Actually, it's debatable how far the three kids in this tale did return to nature themselves, as they seem keen to recreate their ideal of modern living only out in a forest where nobody can interrupt them. It was well seen they did this in the middle of an idyllic summer, the odd rainstorm apart, because if autumn and then winter set in you cannot imagine them lasting out there for the duration, but then this was as much about what the dreams of the three boys were as opposed to the reality. Yes, it was coming of age territory once again, with the youthful imagination where everything can work out set against the reality where there are too many other factors to consider: the adult world, essentially.

Joe decides after one particularly fraught game of Monopoly (this truly gets the petty arguments board games can engender spot on) that he's had enough of his dad and he should branch out on his own, so gathers a bunch of books about living well in the open air, then persuades his best friend Patrick (Gabriel Basso) to join him. Patrick is also having trouble at home, but that appears to be because he is at a certain age when all the things he liked about his parents (Megan Mullally and Marc Evan Jackson) when he was little now drive him up the wall as a teenager: some of the funniest moments here are the inane twitterings and habits of those two grown-ups. These teens are joined by the mysterious third party, Biaggio (Moises Arias), who walks to the beat of his own drum.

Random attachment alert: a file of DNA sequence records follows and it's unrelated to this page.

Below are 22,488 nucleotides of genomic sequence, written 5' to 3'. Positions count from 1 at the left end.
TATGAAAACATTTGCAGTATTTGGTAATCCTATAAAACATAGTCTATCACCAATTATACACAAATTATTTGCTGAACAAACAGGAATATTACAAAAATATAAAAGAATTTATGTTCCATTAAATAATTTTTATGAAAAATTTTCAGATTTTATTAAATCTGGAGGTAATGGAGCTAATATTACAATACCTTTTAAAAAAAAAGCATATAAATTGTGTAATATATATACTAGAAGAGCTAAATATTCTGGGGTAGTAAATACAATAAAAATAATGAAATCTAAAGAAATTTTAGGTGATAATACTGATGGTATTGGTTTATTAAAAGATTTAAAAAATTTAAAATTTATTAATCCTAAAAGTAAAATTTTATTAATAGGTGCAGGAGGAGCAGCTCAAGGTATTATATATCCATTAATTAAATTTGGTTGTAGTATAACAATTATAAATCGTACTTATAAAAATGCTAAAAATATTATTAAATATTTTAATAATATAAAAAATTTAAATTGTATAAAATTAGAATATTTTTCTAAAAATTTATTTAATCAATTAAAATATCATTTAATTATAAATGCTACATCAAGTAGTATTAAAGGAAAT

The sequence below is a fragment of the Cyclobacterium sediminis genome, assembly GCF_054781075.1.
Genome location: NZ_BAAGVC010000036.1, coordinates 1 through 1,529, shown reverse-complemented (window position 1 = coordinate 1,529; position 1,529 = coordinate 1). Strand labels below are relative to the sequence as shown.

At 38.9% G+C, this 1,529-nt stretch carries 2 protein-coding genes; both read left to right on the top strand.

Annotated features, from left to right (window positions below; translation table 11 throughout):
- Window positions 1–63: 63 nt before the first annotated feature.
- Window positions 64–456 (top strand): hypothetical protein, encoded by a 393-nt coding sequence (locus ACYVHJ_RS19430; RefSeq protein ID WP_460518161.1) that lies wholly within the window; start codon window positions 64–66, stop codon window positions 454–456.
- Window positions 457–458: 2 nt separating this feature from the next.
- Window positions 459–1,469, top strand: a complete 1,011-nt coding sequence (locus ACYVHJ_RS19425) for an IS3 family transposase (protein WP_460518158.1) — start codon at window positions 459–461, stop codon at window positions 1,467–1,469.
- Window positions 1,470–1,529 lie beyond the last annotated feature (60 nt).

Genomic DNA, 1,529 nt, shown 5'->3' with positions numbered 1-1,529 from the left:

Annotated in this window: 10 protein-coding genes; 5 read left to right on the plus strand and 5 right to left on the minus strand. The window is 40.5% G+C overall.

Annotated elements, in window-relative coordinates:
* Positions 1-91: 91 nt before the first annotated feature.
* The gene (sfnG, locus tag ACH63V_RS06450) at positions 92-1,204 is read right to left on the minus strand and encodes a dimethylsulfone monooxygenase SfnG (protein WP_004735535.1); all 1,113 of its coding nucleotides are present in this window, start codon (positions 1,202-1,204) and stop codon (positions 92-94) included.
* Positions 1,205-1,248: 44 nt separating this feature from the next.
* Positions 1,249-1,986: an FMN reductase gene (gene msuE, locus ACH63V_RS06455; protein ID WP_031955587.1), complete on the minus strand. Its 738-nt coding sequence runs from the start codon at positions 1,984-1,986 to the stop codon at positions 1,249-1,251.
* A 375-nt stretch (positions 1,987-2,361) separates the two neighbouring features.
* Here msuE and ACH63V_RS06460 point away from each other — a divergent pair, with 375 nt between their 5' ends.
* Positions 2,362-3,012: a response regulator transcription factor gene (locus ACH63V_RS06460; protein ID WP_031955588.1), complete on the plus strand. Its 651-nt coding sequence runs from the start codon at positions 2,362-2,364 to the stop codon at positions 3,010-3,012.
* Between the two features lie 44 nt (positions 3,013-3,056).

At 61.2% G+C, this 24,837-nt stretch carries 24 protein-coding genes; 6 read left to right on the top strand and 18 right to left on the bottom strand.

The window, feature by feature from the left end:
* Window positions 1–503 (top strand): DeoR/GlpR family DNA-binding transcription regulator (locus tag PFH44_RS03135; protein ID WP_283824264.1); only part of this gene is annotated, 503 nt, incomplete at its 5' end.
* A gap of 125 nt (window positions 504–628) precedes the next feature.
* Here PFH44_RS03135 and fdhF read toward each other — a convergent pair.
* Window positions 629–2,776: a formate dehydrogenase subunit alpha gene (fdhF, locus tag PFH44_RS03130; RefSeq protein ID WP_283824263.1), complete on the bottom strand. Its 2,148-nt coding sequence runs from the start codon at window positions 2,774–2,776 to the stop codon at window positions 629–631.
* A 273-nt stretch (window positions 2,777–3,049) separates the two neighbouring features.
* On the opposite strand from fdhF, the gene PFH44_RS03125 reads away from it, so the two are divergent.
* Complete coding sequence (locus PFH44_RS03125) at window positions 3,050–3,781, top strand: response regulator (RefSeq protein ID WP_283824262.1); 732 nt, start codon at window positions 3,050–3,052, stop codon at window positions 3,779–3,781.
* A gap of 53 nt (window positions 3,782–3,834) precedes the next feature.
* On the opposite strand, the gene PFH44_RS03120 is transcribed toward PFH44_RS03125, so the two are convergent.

Basically, he's nuts, but in a nice way. This trio builds their own makeshift house and set up home there deep in the woods, and for a while all goes well, as if they were living out their fantasy of what a child thinks is the proper manner for real men to act, but what made this so poignant was that they didn't realise there's a lot of heartache which goes with being an adult, and in trying to jump ahead they're not ready for the emotions that emerge from those situations. The trigger for this is Kelly (Erin Moriarty), who Joe has a crush on and unfortunately his newfound independence - and celebrity, since he and his missing friends are now on the TV news - means he thinks he can win her over now she has broken up with her boyfriend. Alas, Kelly, while pally with Joe, doesn't think of him romantically and prefers Patrick so after a few weeks' paradise, or as close as they thought they could get, the veneer cracks and friendships are broken. You hope they can work themselves out eventually, but with its curious mix of the mystical and the irreverent this crept up on you to be quite moving. Music by Ryan Miller.
Reviewer: Graeme Clark


This review has been viewed 2415 time(s).

As a member you could Rate this film

Review Comments (2)

Untitled 1

Forgotten your details? Enter email address in Username box and click Reminder. Your details will be emailed to you.

Latest Poll
Which star probably has psychic powers?
Laurence Fishburne
Nicolas Cage
Anya Taylor-Joy
Patrick Stewart
Sissy Spacek
Michelle Yeoh
Aubrey Plaza
Tom Cruise
Beatrice Dalle
Michael Ironside

Recent Visitors
Graeme Clark
Darren Jones
Enoch Sneed
  Desbris M
Andrew Pragasam
  Paul Tuersley
  Chris Garbutt
  Sdfadf Rtfgsdf


Last Updated: